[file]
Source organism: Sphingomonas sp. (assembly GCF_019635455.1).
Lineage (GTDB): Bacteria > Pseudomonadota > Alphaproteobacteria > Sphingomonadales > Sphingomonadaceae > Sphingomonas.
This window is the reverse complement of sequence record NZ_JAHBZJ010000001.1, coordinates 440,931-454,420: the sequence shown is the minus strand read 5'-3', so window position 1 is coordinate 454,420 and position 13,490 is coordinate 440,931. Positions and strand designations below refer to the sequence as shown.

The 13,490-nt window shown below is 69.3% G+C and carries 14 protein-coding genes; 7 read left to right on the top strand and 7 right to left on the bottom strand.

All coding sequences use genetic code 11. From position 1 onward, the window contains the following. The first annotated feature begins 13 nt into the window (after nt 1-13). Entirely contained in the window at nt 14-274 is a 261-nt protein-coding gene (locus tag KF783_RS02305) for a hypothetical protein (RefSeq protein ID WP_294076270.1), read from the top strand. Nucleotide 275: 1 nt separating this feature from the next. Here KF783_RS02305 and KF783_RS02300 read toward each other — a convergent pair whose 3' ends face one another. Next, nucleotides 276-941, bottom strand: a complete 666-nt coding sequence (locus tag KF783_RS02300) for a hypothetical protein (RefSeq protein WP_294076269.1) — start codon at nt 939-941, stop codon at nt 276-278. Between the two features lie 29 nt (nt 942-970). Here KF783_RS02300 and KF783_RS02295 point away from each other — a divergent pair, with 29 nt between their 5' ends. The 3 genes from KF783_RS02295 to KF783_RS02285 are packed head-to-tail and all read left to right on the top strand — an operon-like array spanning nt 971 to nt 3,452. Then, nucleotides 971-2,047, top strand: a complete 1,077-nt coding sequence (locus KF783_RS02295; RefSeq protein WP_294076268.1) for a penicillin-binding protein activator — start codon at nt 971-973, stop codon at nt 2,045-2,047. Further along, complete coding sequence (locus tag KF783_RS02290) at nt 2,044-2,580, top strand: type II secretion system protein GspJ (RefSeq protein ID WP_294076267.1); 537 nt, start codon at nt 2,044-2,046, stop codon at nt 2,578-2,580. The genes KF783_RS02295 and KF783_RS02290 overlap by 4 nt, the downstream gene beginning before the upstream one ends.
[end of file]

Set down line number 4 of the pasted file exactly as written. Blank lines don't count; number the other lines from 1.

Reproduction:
The 13,490-nt window shown below is 69.3% G+C and carries 14 protein-coding genes; 7 read left to right on the top strand and 7 right to left on the bottom strand.